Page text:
As your facility’s equipment gets older, you may receive confusing notices from the Original Equipment Manufacturers (OEMs). For example, you may be told your equipment has reached its “end of life” or even “end of service life.”
Does that mean the vital equipment that operates your hospital or lab will suddenly quit working? In short, no. If you have conducted routine maintenance on your equipment, ensuring it stays in good working order, you probably have no cause for concern. OEMs use this language to signal a change in their support for specific products. OEMs aren’t service companies. They profit from selling new equipment, not by maintaining their older models.
But purchasing new equipment is expensive and not always necessary. Read on to learn the difference between EoL and EoSL and why having a third-party maintenance contract can minimize the pain (and cost) of dealing with older equipment.
What Is End of Life?
When an OEM says a piece of equipment has reached its end of life, the OEM is signaling that it will not produce more of the product. A new generation with more technological features may be planned, or a completely different product is forthcoming. Either way, the OEM wants to refocus efforts on the updated version instead of older pieces of equipment.
What does this mean for you?
- You won’t receive firmware updates or patches.
- You will have to pay for an extended service contract to get maintenance or technical support.
- You will have to rely on your clinical engineering team to maintain the equipment to the best of their ability.
- It will become a challenge to find OEM parts.
In short, your equipment should continue to function, and you should be able to get support if something goes wrong — but likely at an additional cost or effort on your part. But here’s something to keep in mind. If you plan to sell the equipment, you may be able to negotiate a higher price before EoL is declared. A third-party buyer won’t pay a premium for equipment if they think the OEM will no longer offer support.
What Is End of Service Life?
EoSL is similar to EoL, but it’s much more final. When OEMs declare the EoSL for a product, it signals they will no longer provide support in any way.
- Typically, the OEM won’t offer service or maintenance.
- If the company does offer it, you will pay a premium to access an OEM technician.
- Parts or accessories will be very difficult, if not impossible, to get.
EoSL is an OEM’s way of saying, “We’re officially done with this product.”
In truth, equipment that has reached its EoSL may be slowing down or operating less efficiently than it once did. That’s one reason why you may consider buying new equipment. But if that’s not in your budget, a third-party equipment maintenance contract can help you keep it operating until your budget allows for a new capital purchase.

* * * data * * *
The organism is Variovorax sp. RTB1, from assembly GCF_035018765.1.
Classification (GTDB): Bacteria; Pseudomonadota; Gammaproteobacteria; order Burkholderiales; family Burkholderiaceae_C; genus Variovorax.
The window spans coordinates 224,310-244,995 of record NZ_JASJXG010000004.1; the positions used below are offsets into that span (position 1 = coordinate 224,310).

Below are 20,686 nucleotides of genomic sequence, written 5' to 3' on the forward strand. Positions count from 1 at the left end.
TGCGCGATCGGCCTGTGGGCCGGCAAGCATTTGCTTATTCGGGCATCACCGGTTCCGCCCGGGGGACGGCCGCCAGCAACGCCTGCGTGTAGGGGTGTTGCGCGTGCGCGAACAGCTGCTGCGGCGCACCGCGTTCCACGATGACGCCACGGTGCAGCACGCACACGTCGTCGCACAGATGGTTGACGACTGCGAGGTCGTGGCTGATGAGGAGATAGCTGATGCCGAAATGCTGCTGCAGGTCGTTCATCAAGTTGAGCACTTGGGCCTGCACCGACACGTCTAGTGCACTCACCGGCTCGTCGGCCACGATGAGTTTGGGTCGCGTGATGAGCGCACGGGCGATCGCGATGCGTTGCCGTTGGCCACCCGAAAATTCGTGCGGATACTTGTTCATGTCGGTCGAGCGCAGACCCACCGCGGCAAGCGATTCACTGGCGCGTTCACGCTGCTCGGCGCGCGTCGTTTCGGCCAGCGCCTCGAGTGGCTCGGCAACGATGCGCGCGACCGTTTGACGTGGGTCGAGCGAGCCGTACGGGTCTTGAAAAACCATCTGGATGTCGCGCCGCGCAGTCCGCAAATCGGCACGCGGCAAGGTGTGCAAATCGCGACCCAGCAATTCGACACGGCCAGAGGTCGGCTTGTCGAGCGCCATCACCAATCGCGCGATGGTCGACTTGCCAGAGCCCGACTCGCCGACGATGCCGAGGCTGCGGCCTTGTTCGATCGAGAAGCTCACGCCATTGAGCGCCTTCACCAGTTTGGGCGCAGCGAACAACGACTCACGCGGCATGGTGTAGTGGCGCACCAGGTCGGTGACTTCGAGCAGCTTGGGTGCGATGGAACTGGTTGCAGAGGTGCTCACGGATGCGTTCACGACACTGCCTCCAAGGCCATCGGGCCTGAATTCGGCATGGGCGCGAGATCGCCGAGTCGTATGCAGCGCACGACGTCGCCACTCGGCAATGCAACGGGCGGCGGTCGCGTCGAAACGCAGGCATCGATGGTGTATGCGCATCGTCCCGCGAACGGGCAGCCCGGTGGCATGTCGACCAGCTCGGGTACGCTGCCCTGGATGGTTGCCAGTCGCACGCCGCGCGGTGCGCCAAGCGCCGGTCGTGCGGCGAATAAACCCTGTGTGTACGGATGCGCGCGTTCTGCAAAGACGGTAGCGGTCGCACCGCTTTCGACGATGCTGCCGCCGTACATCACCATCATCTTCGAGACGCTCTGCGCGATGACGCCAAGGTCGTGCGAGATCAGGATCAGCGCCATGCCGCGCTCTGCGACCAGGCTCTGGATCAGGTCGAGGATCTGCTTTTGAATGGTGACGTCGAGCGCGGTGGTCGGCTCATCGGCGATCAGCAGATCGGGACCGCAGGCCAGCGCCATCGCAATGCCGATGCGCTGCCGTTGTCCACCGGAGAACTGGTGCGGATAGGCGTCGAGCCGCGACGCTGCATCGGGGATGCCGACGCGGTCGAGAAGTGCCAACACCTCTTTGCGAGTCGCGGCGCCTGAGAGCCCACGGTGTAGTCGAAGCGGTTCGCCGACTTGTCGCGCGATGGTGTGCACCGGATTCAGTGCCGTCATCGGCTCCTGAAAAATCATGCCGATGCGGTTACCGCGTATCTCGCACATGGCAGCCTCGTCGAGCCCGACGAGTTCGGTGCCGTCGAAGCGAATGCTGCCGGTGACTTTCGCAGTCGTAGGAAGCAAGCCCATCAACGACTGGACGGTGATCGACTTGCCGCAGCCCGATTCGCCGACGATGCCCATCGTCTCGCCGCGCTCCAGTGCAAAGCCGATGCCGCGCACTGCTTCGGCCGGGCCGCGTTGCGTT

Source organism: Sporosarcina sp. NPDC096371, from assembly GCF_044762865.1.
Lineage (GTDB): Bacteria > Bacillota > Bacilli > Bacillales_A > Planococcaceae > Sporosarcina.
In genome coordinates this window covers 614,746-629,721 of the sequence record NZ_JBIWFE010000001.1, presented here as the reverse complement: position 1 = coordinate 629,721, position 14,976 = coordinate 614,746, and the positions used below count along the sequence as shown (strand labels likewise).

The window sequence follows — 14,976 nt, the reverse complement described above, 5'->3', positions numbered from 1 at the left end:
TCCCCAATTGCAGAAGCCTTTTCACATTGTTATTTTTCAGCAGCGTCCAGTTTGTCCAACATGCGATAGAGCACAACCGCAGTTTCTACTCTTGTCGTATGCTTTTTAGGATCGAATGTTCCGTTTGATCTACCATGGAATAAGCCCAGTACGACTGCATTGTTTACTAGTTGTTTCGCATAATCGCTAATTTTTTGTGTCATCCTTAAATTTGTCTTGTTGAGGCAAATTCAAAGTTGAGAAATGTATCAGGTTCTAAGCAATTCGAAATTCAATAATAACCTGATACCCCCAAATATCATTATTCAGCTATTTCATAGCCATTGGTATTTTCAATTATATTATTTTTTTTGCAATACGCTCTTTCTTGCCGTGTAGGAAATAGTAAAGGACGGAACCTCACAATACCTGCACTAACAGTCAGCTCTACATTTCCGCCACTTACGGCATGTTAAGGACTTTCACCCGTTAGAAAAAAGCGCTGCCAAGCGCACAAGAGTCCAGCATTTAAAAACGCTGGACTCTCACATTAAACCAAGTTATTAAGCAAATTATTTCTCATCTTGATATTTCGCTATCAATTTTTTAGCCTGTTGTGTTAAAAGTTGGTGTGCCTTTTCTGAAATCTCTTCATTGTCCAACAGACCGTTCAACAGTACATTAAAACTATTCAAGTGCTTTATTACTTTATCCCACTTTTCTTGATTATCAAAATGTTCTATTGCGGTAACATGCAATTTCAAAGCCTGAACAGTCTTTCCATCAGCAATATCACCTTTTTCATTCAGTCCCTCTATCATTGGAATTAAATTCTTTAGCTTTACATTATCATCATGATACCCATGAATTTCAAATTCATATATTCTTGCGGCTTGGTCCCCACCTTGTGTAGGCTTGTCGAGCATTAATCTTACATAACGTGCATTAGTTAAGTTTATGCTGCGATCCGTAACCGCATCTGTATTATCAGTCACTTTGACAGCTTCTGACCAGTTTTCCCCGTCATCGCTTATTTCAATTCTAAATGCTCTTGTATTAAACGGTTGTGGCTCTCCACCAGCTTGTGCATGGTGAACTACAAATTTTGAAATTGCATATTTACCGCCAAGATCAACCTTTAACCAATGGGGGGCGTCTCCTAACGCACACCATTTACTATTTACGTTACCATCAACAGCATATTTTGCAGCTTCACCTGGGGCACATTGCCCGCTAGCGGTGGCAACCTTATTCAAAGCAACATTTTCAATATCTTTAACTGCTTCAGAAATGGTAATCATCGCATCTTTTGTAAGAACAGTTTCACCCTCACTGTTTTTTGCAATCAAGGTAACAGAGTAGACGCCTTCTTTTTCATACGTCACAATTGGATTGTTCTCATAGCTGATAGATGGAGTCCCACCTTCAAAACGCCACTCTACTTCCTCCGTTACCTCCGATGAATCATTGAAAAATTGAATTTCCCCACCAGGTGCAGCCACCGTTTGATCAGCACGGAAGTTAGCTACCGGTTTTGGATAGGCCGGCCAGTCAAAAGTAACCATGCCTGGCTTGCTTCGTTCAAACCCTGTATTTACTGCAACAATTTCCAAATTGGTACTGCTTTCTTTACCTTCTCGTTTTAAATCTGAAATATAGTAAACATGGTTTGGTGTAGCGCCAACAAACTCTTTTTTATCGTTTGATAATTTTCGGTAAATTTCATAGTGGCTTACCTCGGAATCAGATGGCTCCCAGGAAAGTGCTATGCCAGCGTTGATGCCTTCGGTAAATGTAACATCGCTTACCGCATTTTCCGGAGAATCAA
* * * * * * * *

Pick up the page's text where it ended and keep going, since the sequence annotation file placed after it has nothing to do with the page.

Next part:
Options for EoL and EoSL Equipment
If an OEM has declared a piece of equipment EoL or EoSL, you might assume you have no option but to make a significant capital investment. But that’s not the case at all. Again, a third-party maintenance provider can step in when OEM support ends and help keep your equipment running smoothly.
A third-party maintenance provider has connections with expert vendors that can fix and repair clinical laboratory and medical equipment after the OEM has stepped back. Additionally, third-party maintenance providers usually have access to OEM parts through well-sourced supply networks.
These aren’t the only benefits of working with a third-party maintenance provider.
Extended equipment lifespan
Just because an OEM stops supporting a piece of equipment doesn’t mean it’s obsolete. If the product is still working for your organization, there’s no reason to stop using it. You can stretch your initial investment and extend the lifespan of your equipment by working with a third-party maintenance provider.
Upgrades when you’re ready
OEMs usually don’t ask customers when they’re ready to buy new equipment. They declare equipment EoL and EoSL on their own timetable, not yours. But you don’t need to feel pushed to buy a new model or upgrade until your organization is ready. Working with a third-party maintenance provider allows you to both plan for the transition and budget for a new equipment purchase on your terms.
Relying on an experienced technician with access to OEM parts is a much better option than sourcing parts yourself. Technicians who work for third-party maintenance providers are familiar with your equipment and know where to find the right parts when repairs are needed.
After EoL or EoSL, getting product support from OEMs is extremely expensive. OEMs may charge a premium for access to their factory-trained technicians. A third-party maintenance provider offers technicians with the same skill sets. The only difference is, these technicians don’t work for the OEM, typically making these cost much lower.
Third-party maintenance providers strive to give you the right service solution for your organization. They can perform repairs in a way that creates minimal downtime for your staff. You can also customize your plan to get the exact service support you need.
Partner with Cenmed EMMS
Cenmed’s Equipment Maintenance Management Solution (EMMS) provides dynamic, full-service maintenance and support for a broad range of specialized equipment across various manufacturers under one service agreement. Unique to Cenmed, we incorporate your preferred service providers, including the OEMs and independent service organizations as part of our comprehensive solution.
Request a quote today and see why our solution is much more affordable than extended service contracts.